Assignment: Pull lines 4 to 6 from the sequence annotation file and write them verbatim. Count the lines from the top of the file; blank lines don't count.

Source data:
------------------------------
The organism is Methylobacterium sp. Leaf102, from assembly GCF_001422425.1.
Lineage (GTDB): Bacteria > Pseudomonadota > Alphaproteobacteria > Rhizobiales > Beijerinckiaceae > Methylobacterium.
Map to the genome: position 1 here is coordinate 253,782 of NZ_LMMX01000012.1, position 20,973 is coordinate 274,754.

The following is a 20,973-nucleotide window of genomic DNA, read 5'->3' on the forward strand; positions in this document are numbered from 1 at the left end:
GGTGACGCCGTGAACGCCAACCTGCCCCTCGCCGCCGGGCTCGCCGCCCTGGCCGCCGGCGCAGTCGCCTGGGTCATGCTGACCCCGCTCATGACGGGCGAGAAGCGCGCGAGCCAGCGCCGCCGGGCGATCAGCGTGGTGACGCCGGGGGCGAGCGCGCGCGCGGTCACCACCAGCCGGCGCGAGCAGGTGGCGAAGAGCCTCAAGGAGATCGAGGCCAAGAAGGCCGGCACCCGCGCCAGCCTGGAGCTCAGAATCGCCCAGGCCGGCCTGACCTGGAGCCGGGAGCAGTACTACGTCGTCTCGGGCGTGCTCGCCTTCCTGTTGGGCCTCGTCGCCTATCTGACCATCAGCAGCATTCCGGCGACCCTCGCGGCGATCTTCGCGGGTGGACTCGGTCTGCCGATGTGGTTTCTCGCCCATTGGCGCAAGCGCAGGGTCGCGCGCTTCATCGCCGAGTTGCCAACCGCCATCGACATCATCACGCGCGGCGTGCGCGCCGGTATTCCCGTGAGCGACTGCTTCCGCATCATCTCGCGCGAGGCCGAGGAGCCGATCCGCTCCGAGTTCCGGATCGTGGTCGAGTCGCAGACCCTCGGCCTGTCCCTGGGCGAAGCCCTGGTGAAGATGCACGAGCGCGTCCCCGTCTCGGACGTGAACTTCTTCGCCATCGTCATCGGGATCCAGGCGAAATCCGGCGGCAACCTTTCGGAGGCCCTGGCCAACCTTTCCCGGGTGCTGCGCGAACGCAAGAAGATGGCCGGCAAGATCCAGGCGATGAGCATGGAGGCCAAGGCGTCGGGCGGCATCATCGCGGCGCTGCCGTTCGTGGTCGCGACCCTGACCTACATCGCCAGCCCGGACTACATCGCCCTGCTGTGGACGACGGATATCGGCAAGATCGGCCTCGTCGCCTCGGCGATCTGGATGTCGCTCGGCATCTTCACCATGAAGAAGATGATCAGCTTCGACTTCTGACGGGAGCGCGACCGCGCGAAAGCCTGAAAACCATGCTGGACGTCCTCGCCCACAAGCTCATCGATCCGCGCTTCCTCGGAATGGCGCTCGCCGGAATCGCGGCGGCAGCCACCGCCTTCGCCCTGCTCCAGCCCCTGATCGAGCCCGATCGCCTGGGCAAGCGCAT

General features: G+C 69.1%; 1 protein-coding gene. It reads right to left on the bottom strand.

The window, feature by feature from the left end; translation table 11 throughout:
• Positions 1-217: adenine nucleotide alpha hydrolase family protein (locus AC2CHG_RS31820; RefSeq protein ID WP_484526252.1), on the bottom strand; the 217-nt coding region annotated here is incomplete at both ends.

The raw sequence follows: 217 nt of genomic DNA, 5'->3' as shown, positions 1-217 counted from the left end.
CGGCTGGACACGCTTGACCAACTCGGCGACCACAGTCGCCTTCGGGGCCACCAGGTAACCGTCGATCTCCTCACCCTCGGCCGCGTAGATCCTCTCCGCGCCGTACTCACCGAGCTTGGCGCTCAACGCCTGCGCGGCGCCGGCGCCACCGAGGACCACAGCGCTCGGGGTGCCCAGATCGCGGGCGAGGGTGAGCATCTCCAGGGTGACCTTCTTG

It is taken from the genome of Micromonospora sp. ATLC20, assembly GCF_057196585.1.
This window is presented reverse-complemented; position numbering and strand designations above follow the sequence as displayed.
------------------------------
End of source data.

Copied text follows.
The following is a 20,973-nucleotide window of genomic DNA, read 5'->3' on the forward strand; positions in this document are numbered from 1 at the left end:
GGTGACGCCGTGAACGCCAACCTGCCCCTCGCCGCCGGGCTCGCCGCCCTGGCCGCCGGCGCAGTCGCCTGGGTCATGCTGACCCCGCTCATGACGGGCGAGAAGCGCGCGAGCCAGCGCCGCCGGGCGATCAGCGTGGTGACGCCGGGGGCGAGCGCGCGCGCGGTCACCACCAGCCGGCGCGAGCAGGTGGCGAAGAGCCTCAAGGAGATCGAGGCCAAGAAGGCCGGCACCCGCGCCAGCCTGGAGCTCAGAATCGCCCAGGCCGGCCTGACCTGGAGCCGGGAGCAGTACTACGTCGTCTCGGGCGTGCTCGCCTTCCTGTTGGGCCTCGTCGCCTATCTGACCATCAGCAGCATTCCGGCGACCCTCGCGGCGATCTTCGCGGGTGGACTCGGTCTGCCGATGTGGTTTCTCGCCCATTGGCGCAAGCGCAGGGTCGCGCGCTTCATCGCCGAGTTGCCAACCGCCATCGACATCATCACGCGCGGCGTGCGCGCCGGTATTCCCGTGAGCGACTGCTTCCGCATCATCTCGCGCGAGGCCGAGGAGCCGATCCGCTCCGAGTTCCGGATCGTGGTCGAGTCGCAGACCCTCGGCCTGTCCCTGGGCGAAGCCCTGGTGAAGATGCACGAGCGCGTCCCCGTCTCGGACGTGAACTTCTTCGCCATCGTCATCGGGATCCAGGCGAAATCCGGCGGCAACCTTTCGGAGGCCCTGGCCAACCTTTCCCGGGTGCTGCGCGAACGCAAGAAGATGGCCGGCAAGATCCAGGCGATGAGCATGGAGGCCAAGGCGTCGGGCGGCATCATCGCGGCGCTGCCGTTCGTGGTCGCGACCCTGACCTACATCGCCAGCCCGGACTACATCGCCCTGCTGTGGACGACGGATATCGGCAAGATCGGCCTCGTCGCCTCGGCGATCTGGATGTCGCTCGGCATCTTCACCATGAAGAAGATGATCAGCTTCGACTTCTGACGGGAGCGCGACCGCGCGAAAGCCTGAAAACCATGCTGGACGTCCTCGCCCACAAGCTCATCGATCCGCGCTTCCTCGGAATGGCGCTCGCCGGAATCGCGGCGGCAGCCACCGCCTTCGCCCTGCTCCAGCCCCTGATCGAGCCCGATCGCCTGGGCAAGCGCAT

General features: G+C 69.1%; 1 protein-coding gene. It reads right to left on the bottom strand.